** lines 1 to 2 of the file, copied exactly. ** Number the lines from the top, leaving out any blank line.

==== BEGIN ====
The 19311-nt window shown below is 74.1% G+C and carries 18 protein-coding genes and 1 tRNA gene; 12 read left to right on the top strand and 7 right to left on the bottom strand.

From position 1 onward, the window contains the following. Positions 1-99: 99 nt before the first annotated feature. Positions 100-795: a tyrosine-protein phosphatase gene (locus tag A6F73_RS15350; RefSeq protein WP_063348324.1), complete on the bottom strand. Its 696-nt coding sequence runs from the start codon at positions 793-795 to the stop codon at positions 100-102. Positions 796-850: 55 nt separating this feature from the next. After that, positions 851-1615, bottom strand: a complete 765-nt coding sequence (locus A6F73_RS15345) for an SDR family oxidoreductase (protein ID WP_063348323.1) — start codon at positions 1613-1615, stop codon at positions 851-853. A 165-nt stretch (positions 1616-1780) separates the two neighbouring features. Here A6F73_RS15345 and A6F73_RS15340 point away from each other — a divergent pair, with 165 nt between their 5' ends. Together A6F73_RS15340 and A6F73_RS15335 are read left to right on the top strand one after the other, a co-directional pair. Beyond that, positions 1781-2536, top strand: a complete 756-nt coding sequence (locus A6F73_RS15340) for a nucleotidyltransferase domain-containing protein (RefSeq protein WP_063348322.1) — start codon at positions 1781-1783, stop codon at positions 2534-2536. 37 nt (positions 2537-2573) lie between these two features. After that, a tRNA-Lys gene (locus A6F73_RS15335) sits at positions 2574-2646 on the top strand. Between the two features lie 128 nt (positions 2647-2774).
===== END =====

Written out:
The 19311-nt window shown below is 74.1% G+C and carries 18 protein-coding genes and 1 tRNA gene; 12 read left to right on the top strand and 7 right to left on the bottom strand.

From position 1 onward, the window contains the following. Positions 1-99: 99 nt before the first annotated feature. Positions 100-795: a tyrosine-protein phosphatase gene (locus tag A6F73_RS15350; RefSeq protein WP_063348324.1), complete on the bottom strand. Its 696-nt coding sequence runs from the start codon at positions 793-795 to the stop codon at positions 100-102. Positions 796-850: 55 nt separating this feature from the next. After that, positions 851-1615, bottom strand: a complete 765-nt coding sequence (locus A6F73_RS15345) for an SDR family oxidoreductase (protein ID WP_063348323.1) — start codon at positions 1613-1615, stop codon at positions 851-853. A 165-nt stretch (positions 1616-1780) separates the two neighbouring features. Here A6F73_RS15345 and A6F73_RS15340 point away from each other — a divergent pair, with 165 nt between their 5' ends. Together A6F73_RS15340 and A6F73_RS15335 are read left to right on the top strand one after the other, a co-directional pair. Beyond that, positions 1781-2536, top strand: a complete 756-nt coding sequence (locus A6F73_RS15340) for a nucleotidyltransferase domain-containing protein (RefSeq protein WP_063348322.1) — start codon at positions 1781-1783, stop codon at positions 2534-2536. 37 nt (positions 2537-2573) lie between these two features. After that, a tRNA-Lys gene (locus A6F73_RS15335) sits at positions 2574-2646 on the top strand. Between the two features lie 128 nt (positions 2647-2774).